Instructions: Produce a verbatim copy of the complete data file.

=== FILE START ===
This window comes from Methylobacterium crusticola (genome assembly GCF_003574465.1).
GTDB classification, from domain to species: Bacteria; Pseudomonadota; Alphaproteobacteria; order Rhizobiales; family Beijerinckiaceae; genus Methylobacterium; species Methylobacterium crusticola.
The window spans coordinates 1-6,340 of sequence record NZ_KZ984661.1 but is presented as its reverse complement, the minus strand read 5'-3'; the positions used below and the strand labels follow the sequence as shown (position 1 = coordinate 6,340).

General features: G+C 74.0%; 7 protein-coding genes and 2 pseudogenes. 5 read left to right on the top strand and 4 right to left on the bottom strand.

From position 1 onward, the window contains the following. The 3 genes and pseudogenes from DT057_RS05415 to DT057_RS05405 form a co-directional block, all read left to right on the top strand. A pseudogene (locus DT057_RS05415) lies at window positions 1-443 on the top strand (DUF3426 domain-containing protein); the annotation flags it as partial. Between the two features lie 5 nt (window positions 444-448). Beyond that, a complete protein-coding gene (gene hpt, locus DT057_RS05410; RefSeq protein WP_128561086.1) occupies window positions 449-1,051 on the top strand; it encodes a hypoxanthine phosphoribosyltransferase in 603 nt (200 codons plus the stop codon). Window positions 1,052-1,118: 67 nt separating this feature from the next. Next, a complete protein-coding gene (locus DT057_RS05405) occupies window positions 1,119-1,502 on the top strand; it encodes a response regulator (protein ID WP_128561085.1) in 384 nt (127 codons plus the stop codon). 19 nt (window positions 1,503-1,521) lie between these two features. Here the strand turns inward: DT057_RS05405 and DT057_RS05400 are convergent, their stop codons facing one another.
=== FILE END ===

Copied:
This window comes from Methylobacterium crusticola (genome assembly GCF_003574465.1).
GTDB classification, from domain to species: Bacteria; Pseudomonadota; Alphaproteobacteria; order Rhizobiales; family Beijerinckiaceae; genus Methylobacterium; species Methylobacterium crusticola.
The window spans coordinates 1-6,340 of sequence record NZ_KZ984661.1 but is presented as its reverse complement, the minus strand read 5'-3'; the positions used below and the strand labels follow the sequence as shown (position 1 = coordinate 6,340).

General features: G+C 74.0%; 7 protein-coding genes and 2 pseudogenes. 5 read left to right on the top strand and 4 right to left on the bottom strand.

From position 1 onward, the window contains the following. The 3 genes and pseudogenes from DT057_RS05415 to DT057_RS05405 form a co-directional block, all read left to right on the top strand. A pseudogene (locus DT057_RS05415) lies at window positions 1-443 on the top strand (DUF3426 domain-containing protein); the annotation flags it as partial. Between the two features lie 5 nt (window positions 444-448). Beyond that, a complete protein-coding gene (gene hpt, locus DT057_RS05410; RefSeq protein WP_128561086.1) occupies window positions 449-1,051 on the top strand; it encodes a hypoxanthine phosphoribosyltransferase in 603 nt (200 codons plus the stop codon). Window positions 1,052-1,118: 67 nt separating this feature from the next. Next, a complete protein-coding gene (locus DT057_RS05405) occupies window positions 1,119-1,502 on the top strand; it encodes a response regulator (protein ID WP_128561085.1) in 384 nt (127 codons plus the stop codon). 19 nt (window positions 1,503-1,521) lie between these two features. Here the strand turns inward: DT057_RS05405 and DT057_RS05400 are convergent, their stop codons facing one another.